Contact Information

Community Crusade for Children, Inc.

36 River Street
New Haven, CT

Phone: 203-789-1162
Fax: 203-789-1222

Business Hours:
Monday through Friday 7:00 am - 3:30 pm

Global Aid Network
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Global Aid Network®(GAiN®), the relief and development ministry of Cru, exists to demonstrate the love of God in word and deed to hurting and needy people around the world through relief and development projects. 

The ministry accomplishes its mission through funding, facilitating, and carrying out projects in relief of human suffering, hunger, and need both in our home country and worldwide as an extension of the biblical requirement to feed the hungry and meet the needs of the less fortunate.

Global Aid Network’s purpose is to give and provide sustainability to the world's most poor so they have more. MORE food, MORE water, and MORE employment for every man, woman, and child. We do it because these are people, not statistics. We do it so life has MORE hope and MORE dignity. Because we care for the whole person, we do it so that we have MORE opportunities to share God's love. It's because GAiN is not about us, it's all about them.

 Giving for their gain. Giving for their future.Giving for His glory.

Cru is the name of Campus Crusade for Christ International in the United States



In 2012, Community Crusade for Children partnered with Global Aid Network (GAiN) by donating new clothing, shoes, coats, blankets, walkers, wheelchairs, and canes,which benefited people in the countries of Guatemala, Kenya, Haiti, and Moldova. These shipments represented more than 12,600 pounds of aid.Global Aid Network thanks Community Crusade for Children for this partnership in meeting physical needs in impoverished regions, which opens the door to share the love of Christ. This report seeks to provide a snapshot of the impact this generous donation has made in the lives of thousands of men, women and children in these countries.



Guatemala is a predominantly poor country that struggles in several areas of health and development. More than half of the population is below the national poverty level and 13% of the population lives in extreme poverty (CIA Factbook). Having endured 36 years of guerilla civil war, which ended in 1996, Guatemala is no stranger to difficulties. In 2012, one natural disaster after another wreaked havoc on the small country in the form of earthquakes, hurricanes, devastating flooding and dangerous mudslides. The needs are great and people struggle to survive. In addition to going to school, some children work in order to help their parents make ends meet. In most cases, there is nothing left to buy new clothes. Still, meeting physical needs is only the beginning. As GAiN’slocal partners distribute much needed clothing, generously donated by Community Crusade for Children, doors are opened to share the gospel, thus, ministering to their spiritual needs as well. Our local message.The following are some of their stories. partner, Carmen de Paz writes, “We delivered…[clothes to] poor people in the capital city where children have heard the gospel… Ten children received Jesus into [their] hearts and then were very happy to receive the dresses, shirts and underwear.” In all, 200 people received clothes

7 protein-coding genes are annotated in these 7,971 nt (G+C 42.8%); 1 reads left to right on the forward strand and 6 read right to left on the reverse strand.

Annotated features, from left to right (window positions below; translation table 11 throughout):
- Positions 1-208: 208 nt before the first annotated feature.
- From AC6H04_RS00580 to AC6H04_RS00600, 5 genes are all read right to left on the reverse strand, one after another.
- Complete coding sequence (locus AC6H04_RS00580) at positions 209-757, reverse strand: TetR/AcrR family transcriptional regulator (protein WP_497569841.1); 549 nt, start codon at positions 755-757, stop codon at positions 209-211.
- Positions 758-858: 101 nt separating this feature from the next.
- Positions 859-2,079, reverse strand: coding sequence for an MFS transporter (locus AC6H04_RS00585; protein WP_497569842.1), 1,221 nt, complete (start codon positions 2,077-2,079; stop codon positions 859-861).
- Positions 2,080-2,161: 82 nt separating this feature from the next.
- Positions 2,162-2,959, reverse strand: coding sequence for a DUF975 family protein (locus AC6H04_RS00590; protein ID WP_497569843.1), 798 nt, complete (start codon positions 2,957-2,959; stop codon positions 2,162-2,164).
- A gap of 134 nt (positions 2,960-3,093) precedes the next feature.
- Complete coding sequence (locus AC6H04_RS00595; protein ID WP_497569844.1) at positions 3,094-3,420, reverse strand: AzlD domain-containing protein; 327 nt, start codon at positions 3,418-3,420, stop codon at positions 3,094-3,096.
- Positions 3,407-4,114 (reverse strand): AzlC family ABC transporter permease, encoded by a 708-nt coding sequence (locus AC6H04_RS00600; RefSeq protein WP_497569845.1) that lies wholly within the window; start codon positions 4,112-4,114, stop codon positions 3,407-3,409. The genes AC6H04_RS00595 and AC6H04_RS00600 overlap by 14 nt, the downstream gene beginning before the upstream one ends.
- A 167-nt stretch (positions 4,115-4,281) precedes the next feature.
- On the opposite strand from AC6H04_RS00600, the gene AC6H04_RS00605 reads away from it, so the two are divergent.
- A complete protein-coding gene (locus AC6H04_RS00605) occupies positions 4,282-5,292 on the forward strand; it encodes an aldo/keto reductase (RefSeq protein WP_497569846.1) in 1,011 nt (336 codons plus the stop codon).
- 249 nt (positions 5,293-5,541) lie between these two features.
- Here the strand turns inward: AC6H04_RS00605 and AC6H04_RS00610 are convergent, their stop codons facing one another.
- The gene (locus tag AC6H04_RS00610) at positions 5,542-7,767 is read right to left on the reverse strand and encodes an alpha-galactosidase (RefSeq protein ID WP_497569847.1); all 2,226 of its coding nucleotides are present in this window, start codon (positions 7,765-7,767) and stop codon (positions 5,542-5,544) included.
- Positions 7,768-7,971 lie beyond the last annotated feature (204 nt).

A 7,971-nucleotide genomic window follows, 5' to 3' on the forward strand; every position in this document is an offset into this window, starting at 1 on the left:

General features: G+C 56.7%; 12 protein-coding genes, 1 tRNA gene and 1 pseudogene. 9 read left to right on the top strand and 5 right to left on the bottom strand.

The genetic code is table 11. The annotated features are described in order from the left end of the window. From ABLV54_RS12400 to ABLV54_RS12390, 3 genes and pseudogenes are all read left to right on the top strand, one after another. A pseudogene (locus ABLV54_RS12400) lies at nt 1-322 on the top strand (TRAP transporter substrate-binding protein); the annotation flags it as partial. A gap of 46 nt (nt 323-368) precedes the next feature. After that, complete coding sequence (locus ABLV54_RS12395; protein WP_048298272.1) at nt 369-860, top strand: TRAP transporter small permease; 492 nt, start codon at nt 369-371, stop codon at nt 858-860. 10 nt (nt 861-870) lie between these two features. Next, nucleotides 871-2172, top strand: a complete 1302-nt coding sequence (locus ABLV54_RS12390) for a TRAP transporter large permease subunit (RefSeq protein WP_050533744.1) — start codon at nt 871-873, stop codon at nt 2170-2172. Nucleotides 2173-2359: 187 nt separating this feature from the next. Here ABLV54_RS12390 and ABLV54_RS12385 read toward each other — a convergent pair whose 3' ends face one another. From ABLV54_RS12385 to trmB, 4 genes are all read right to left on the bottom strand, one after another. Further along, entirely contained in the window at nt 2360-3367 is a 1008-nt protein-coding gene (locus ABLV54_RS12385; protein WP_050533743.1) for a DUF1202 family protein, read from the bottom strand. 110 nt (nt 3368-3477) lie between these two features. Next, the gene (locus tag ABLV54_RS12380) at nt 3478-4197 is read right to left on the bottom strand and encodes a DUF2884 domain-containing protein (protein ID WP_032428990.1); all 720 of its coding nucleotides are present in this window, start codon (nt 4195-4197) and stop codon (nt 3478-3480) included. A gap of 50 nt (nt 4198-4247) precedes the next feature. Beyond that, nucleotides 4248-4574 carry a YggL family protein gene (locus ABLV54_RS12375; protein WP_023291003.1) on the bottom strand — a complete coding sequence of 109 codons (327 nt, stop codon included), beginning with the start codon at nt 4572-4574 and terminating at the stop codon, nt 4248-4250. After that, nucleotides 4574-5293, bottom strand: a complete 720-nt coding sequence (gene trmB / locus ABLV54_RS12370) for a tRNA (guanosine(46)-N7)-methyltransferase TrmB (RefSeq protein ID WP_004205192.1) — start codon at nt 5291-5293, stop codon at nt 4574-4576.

and 50people heard the gospel



Hosea Dominguez is six years old. His father abandoned him and his mother when he was young. Later, his mother abandoned him, leaving him with a woman who sends him to school and cares for him like a mother. While the woman provides for him as best she can, there is very little money for new clothes. Thanks to the generous donation by Community Crusade for Children, Hosea received new underwear and new clothes. He is so happy to have one set for each day of the week!






Mariela Dominguez is a student in elementary school. She lives in Colonia La Verbena in the capital city, which is a very dangerous place because of the many gang members fighting over territories. Her dad and mom are unemployed and cannot buy clothes. Carmen says, “This donation for this mom was like an answer from God because they have no money. God touched some people[‘s hearts] and now they have new clothes.”